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I am currently applying for a position similar to an assistant prof where I will have the responsibility to supervise two PhD students. For this application I am required to provide a "supervision concept", which got me to thinking what kind of a supervisor I myself would like to be - but also, what structures, institutions, reguations, etc. are already out there, that help smooth the PhD process both for the candidates and the supervisor, that I myself don't know about.

Just for background, I did my PhD in Sociology, not in any kind of structured program (which is quite common around here), which means I had teaching responsibilities and worked on research together with my Prof/Supervisor and my Post-Doc, and whenever I had the time worked on my PhD research. My supervisor did a great job in answering all questions I had, told me about the importance of conferences and international peer reviewed publications, but otherwise sort of left me to my own devices. I had, for example, no fixed meetings with either my supervisor or a mentor or any other institution or personal, to see how things were going or whether I was on the right track, as they exist in some universities or programs. Over the years I've heard quite a bit about structured PhD programs (the good and the bad) from other scholars, and there is quite a few things that I thought were very useful, like having a fixed date on which a Prof from your program would check in with you on your progress and lay out the next steps with you.

What are things that you have/had implemented in your PhD program (or wished you had) that you wished supervisors would do or recommend the PhD candidates to do (like finding a mentor)?

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    Were supportive of me when those in positions of power had animus towards me.
    – jdods
    Commented Sep 30, 2023 at 1:18

5 Answers 5

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Mentoring is a complicated thing, so YMMV obviously.

Here’s a few:

  1. Presenting/writing your research is research. Ideas, good as they may be, are worthless if not written down well or presented well.
  2. Setting expectations: what do you want your student to do? What should they expect from you? Set short/mid/long term goals together. Some PIs have written “compacts” with their students, which can be helpful. This compact is a live document that gets updated every once in a while.
  3. Support: having your back when dealing with university administrators, introducing you to community members, ensuring you are productive and happy, resolving lab conflicts etc.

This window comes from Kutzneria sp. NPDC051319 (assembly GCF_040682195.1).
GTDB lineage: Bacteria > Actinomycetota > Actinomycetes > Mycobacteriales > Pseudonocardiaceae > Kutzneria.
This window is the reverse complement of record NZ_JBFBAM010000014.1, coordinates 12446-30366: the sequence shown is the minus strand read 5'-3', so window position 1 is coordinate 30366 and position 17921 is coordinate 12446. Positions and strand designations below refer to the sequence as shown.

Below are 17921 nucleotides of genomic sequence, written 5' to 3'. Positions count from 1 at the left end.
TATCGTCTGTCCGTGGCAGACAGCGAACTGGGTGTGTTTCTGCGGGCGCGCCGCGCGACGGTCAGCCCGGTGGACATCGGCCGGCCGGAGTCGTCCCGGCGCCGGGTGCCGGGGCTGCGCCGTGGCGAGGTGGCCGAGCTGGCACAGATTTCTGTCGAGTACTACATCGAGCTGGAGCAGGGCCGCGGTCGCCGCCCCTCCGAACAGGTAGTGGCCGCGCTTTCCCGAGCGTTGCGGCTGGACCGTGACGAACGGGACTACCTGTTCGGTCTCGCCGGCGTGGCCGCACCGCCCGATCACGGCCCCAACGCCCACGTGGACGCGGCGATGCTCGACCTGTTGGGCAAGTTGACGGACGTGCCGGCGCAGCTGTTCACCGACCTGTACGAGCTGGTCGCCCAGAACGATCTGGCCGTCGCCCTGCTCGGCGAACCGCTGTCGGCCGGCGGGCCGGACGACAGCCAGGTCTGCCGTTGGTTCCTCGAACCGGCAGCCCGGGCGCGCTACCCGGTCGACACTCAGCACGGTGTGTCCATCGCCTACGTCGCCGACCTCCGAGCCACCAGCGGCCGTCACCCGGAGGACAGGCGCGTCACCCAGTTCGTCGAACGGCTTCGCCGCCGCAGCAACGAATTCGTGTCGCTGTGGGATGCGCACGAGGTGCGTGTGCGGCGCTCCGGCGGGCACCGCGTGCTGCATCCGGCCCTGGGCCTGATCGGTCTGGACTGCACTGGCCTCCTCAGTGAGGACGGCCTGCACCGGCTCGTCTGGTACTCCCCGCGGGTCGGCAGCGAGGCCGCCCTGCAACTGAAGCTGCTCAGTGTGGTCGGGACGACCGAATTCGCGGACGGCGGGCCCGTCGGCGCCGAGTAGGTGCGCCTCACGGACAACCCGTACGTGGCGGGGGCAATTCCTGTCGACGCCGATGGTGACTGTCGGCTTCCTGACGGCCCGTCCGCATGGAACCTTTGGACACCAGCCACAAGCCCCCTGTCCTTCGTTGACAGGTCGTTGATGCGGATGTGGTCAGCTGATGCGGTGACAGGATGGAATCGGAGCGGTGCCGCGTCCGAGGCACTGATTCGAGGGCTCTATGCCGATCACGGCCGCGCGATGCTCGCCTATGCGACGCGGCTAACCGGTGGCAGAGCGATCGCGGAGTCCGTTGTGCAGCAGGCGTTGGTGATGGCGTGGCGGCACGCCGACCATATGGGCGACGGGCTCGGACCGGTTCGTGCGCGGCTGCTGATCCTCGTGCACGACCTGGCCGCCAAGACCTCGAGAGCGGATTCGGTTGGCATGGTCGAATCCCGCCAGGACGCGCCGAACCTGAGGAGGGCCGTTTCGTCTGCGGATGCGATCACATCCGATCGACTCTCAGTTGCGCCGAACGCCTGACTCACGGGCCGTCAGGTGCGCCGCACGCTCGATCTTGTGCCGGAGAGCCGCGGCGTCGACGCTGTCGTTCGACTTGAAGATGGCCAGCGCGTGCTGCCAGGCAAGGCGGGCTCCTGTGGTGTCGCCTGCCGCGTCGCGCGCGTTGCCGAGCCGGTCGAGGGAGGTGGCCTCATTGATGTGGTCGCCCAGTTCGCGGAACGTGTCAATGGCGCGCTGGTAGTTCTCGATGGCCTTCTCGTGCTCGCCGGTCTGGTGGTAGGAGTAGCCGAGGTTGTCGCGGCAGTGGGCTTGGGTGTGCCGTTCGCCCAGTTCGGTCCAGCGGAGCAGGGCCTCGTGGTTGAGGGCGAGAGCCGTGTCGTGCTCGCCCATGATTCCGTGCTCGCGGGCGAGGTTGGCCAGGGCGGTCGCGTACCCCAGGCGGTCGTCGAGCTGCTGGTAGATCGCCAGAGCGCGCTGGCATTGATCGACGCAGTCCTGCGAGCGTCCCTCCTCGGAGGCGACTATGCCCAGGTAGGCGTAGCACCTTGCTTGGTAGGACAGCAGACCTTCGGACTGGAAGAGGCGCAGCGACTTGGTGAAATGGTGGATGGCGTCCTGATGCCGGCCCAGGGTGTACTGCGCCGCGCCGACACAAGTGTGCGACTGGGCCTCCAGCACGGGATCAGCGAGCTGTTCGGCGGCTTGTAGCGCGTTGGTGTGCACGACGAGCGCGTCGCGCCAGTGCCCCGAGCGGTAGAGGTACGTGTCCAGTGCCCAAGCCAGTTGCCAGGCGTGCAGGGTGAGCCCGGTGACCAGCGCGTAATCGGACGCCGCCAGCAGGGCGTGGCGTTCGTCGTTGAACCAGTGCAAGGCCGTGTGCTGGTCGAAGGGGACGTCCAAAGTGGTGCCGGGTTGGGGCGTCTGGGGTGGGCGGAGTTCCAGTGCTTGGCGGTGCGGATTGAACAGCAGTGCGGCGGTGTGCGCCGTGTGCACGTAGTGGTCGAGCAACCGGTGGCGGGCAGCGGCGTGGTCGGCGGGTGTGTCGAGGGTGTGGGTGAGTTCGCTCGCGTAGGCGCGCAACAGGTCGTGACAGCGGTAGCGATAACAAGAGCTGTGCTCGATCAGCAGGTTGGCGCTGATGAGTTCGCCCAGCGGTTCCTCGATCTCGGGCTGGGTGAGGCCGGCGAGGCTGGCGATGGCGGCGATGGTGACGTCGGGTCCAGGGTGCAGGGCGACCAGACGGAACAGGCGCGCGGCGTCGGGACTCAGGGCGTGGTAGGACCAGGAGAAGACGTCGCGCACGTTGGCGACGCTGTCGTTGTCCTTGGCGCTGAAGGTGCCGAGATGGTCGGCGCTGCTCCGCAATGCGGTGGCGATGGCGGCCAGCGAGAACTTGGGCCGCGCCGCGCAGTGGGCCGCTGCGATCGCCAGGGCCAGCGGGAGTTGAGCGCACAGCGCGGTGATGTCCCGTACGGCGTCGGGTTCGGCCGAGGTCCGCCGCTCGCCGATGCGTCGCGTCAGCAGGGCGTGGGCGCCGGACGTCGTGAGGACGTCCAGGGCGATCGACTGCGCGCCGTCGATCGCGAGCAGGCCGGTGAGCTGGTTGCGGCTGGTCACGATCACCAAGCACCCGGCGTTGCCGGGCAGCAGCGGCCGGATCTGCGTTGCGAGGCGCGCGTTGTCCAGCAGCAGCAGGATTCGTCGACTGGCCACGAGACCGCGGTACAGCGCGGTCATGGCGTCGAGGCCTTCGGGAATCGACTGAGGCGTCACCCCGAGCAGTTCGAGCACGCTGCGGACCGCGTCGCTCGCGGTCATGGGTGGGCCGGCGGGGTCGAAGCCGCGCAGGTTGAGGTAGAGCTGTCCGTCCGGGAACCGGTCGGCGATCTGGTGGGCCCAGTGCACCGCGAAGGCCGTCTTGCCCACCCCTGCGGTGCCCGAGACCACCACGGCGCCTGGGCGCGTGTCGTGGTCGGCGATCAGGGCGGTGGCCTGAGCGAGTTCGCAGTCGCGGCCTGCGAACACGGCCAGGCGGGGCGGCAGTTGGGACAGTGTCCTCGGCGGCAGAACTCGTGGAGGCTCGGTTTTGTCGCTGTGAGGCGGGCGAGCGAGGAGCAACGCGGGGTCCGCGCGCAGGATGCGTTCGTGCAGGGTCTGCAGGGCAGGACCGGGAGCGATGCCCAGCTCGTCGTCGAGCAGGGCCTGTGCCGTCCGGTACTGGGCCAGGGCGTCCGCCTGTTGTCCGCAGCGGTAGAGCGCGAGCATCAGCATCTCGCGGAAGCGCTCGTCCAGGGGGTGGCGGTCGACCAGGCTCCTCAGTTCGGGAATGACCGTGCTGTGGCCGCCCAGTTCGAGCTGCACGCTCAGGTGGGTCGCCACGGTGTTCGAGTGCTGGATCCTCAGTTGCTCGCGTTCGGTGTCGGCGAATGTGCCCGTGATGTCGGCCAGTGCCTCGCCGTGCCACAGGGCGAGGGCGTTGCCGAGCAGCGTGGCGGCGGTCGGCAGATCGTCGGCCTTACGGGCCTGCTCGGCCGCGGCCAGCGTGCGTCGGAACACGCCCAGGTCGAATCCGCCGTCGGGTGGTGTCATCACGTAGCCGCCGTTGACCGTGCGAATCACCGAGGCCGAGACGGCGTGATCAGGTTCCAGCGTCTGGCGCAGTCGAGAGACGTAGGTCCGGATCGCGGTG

4. Funding: funding your work, your travel, pointing you towards fellowships and summer internship opportunities…
  5. And of course: directing you towards good ideas, help you develop them as well as a broad research vision. Is this idea important? Why?

This is a very partial list, but these are my top items.

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    Regarding expectations: my university has a nice list of responsibilities, to be filled out independently by supervisor and student, and then discussed. This allows you to spot differences in opinion or misconceptions, such as who is responsible for idea generation and selection, who decides when research is ready to be written up in a paper, etc.
    – xLeitix
    Commented Sep 28, 2023 at 13:56
  • Do I assume correctly that "compact" in 2. should be "contract"? Commented Sep 29, 2023 at 8:35
  • Nope, it should be compact. "The term compact is most often applied to agreements among states or between nations on matters in which they have a common concern.". A contract has a more transactional context, whereas compact is more about reaching a mutual understanding
    – Spark
    Commented Sep 29, 2023 at 14:11
  • @xLeitix Can you post a link to that list? Commented Oct 2, 2023 at 21:25
  • @EthanBolker Unfortunately it's not public.
    – xLeitix
    Commented Oct 3, 2023 at 9:15
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When I started my PhD, we had a common research idea with my supervisor. After some time, the research evolved into a very novel area where he could not really help me anymore. Since I was very independent and happy to be on my own this was not a problem.

But he helped me enormously during my PhD by helping me to navigate the murky waters of Academia. He was a very kind person and was fixing things behind the scenes when I was moving fast and hard in the non-research areas (my teaching style was unconventional but students loved it and it showed during exams, I was in constant battles with the bureaucracy and medieval state-of-mind of many staff members, etc.).